The unassuming phylum of soft-bodied animals known as molluscs are actually quite numerous (between 85,000-200,000 known species), and are second only in numbers to arthropods. Though many classes of mollusk are documented, only three extant extant varieties are well-known to the average human: the Gastropods (snails and slugs), the Bivalves (oysters, clams, mussels, and kin), and the Cephalopods (squids, octopuses, nautiloids and kin, including the fossiliferous, extinct Ammonites). Molluscs have great morphological diversity, from the beaked and multi-armed, predatory squids, to the slow and shelled, herbivorous garden snails. All molluscs share three unique characteristics: the organization of their nervous systems, a mantle used for breathing and excretion, and a radula (a tongue-like structure used mostly by herbivorous molluscs to scrape algae and bacteria). Most molluscs possess a calcium-carbonate based shell (lost in later groups like squids and octopuses) that is used for protection, and is thought to have originated with the first ancestral mollusc. The oldest known mollusk fossils date back to the Cambrian period, approximately 541-485 million years ago. Today’s molluscs still reside mostly in marine environments, with some having adapted to freshwater and terrestrial habitats.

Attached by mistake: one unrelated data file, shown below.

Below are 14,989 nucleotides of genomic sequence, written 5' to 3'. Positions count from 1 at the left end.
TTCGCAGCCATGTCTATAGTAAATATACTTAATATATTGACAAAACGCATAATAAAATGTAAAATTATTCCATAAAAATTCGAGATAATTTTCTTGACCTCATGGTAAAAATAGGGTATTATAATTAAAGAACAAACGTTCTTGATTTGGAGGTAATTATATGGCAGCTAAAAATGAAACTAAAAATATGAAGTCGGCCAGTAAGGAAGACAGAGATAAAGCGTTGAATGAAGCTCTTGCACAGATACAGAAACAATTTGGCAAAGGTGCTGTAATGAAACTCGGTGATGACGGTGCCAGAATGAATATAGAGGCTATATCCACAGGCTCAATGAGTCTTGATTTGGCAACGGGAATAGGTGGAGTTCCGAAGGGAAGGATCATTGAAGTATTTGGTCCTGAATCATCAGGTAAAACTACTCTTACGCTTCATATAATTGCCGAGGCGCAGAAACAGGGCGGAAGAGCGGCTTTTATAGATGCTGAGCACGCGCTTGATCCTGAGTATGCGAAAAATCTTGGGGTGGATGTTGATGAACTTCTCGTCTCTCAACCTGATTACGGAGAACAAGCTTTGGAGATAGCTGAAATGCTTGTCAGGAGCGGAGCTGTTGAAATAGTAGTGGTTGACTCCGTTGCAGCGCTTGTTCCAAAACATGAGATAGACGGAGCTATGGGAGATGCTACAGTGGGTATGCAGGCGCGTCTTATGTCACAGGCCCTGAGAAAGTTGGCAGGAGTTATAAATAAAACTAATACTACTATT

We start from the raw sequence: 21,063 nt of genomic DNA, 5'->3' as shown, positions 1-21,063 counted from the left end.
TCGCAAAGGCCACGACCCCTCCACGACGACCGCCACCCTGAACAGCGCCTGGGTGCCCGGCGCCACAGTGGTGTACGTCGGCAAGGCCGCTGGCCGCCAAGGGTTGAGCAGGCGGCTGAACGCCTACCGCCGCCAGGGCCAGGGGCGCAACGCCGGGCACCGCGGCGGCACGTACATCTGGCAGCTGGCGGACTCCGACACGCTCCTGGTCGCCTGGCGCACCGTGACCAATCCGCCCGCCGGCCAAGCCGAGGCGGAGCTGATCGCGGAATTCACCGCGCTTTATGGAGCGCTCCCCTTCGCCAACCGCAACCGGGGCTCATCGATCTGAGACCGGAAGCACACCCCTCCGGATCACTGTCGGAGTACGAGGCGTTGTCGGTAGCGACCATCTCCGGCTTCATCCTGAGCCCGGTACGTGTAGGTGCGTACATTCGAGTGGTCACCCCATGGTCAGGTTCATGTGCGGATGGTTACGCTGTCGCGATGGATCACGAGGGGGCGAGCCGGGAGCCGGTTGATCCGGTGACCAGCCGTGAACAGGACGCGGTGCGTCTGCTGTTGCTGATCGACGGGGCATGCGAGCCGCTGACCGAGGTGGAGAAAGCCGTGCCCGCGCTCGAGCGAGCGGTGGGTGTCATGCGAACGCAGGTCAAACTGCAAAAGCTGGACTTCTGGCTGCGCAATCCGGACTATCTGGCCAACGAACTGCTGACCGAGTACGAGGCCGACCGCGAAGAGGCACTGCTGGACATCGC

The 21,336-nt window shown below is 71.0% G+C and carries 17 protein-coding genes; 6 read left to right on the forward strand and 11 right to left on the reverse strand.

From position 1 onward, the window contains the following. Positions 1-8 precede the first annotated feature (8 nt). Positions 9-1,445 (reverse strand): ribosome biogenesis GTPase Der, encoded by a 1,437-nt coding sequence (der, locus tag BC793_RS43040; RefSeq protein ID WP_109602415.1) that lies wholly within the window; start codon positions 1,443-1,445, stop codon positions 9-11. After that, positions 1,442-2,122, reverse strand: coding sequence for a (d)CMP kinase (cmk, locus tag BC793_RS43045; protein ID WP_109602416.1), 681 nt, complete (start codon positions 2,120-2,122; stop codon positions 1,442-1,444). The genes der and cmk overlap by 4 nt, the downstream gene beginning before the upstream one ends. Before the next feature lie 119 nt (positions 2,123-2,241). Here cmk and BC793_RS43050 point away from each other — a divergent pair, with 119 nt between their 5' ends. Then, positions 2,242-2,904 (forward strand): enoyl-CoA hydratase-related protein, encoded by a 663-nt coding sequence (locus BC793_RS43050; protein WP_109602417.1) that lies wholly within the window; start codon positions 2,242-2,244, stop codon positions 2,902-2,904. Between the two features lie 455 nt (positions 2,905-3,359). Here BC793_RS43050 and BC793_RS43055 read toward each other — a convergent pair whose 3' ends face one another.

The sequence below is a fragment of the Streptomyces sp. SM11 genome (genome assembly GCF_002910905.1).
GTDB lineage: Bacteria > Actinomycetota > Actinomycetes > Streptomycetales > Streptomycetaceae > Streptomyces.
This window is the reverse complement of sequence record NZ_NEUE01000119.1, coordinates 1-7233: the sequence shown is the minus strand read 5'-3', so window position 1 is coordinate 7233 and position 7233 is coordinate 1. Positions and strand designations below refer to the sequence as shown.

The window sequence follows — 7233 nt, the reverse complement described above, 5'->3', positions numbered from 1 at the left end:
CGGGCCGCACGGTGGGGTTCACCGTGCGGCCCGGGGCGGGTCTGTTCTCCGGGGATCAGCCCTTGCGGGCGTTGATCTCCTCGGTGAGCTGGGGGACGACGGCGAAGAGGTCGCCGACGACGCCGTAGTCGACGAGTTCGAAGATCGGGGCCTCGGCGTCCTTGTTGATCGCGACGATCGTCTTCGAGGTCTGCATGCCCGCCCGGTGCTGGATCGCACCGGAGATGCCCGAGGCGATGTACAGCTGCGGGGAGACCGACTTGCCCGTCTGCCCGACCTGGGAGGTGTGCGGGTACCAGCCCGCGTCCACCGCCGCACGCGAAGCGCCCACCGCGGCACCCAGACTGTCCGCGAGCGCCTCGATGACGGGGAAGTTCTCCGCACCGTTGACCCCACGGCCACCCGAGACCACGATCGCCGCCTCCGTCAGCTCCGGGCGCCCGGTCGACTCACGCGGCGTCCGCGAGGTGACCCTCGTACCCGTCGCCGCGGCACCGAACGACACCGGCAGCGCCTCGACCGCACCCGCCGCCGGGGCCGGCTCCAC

Cephalopods: Ammonites, Squids & kin